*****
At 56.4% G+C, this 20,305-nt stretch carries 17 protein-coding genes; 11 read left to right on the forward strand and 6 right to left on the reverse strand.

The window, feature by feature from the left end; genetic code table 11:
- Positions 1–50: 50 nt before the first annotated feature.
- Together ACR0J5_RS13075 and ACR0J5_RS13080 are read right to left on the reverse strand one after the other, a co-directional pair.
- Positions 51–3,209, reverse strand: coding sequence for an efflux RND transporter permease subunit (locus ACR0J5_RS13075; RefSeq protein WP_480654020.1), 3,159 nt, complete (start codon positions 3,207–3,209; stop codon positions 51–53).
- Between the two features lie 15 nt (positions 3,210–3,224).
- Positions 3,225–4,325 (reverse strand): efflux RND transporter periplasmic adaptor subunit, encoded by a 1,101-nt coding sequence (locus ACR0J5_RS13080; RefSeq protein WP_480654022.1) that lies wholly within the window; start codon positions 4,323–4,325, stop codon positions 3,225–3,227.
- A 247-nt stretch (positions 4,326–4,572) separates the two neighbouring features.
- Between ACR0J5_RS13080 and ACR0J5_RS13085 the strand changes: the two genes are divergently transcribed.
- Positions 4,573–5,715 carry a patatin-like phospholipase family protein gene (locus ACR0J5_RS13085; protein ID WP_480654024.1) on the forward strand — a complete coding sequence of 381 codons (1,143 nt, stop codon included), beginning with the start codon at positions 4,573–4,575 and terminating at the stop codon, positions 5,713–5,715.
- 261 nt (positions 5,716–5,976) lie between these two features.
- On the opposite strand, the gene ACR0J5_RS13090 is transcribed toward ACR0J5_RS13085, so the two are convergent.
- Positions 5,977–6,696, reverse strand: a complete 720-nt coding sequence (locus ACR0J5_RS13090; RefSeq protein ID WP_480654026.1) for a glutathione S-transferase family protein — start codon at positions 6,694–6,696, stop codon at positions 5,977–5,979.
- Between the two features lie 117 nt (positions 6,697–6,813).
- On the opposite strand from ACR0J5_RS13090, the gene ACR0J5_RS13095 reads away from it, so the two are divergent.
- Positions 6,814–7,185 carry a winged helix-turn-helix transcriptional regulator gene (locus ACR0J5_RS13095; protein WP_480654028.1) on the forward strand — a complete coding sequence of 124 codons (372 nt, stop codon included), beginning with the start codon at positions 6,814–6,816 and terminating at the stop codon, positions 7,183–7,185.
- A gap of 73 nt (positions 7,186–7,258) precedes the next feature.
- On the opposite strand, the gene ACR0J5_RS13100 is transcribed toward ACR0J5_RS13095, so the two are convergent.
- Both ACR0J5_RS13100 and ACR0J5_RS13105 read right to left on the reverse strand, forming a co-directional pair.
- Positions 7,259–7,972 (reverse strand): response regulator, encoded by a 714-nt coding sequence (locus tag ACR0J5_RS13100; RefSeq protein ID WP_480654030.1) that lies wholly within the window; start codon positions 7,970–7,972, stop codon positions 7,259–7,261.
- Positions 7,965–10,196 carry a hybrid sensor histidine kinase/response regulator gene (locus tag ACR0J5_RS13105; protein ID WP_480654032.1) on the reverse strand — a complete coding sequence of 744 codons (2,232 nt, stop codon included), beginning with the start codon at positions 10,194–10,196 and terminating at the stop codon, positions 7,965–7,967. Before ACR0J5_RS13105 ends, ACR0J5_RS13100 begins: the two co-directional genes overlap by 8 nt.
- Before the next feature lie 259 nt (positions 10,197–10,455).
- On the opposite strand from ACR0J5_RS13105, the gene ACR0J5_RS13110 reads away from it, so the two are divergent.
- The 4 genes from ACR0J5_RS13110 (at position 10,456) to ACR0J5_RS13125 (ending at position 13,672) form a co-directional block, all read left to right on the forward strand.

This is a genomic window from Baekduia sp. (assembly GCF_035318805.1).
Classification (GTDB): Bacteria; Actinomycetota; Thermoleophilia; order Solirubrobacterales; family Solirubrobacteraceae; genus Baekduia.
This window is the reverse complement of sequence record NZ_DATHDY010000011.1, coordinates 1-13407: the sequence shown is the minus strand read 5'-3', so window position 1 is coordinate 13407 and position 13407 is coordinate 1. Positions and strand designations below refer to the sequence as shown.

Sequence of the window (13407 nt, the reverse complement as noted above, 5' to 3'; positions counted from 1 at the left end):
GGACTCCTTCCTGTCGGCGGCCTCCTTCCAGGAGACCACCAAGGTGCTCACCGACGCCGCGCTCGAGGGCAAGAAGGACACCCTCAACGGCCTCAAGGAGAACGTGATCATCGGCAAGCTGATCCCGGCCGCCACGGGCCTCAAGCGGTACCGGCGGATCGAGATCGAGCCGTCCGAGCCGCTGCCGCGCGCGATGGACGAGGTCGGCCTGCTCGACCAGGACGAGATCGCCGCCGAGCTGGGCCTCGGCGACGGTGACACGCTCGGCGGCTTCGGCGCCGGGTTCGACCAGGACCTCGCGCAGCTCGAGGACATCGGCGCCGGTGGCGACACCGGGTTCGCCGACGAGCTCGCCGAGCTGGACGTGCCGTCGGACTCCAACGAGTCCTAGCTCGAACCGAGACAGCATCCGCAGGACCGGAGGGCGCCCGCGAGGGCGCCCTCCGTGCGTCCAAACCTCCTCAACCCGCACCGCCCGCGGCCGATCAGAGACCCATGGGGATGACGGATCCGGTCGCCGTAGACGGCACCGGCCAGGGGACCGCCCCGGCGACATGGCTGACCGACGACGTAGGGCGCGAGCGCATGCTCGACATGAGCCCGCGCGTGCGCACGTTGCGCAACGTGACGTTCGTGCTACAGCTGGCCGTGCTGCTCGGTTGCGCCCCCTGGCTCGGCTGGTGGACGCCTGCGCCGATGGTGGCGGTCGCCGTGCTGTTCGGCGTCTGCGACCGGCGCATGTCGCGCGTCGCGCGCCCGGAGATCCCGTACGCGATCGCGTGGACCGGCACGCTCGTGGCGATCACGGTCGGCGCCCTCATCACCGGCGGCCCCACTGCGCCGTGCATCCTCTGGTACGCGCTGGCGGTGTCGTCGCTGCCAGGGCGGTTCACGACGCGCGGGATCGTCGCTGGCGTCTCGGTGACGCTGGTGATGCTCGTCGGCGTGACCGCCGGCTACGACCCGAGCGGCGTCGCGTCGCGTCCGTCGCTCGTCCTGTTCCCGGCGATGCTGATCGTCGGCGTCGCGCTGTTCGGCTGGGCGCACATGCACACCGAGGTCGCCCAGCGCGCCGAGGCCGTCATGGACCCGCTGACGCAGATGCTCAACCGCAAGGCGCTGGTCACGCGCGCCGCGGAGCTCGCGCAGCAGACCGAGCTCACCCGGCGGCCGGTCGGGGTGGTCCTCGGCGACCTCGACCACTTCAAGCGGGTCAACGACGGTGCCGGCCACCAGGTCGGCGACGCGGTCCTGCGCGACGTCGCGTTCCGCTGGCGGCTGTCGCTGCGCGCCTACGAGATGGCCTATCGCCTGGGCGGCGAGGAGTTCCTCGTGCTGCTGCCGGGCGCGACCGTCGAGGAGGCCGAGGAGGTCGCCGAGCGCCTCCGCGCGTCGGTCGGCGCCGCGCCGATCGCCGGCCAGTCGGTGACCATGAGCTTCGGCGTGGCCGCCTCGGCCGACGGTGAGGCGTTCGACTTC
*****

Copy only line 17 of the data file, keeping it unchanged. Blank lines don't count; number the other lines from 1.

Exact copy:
- A gap of 73 nt (positions 7,186–7,258) precedes the next feature.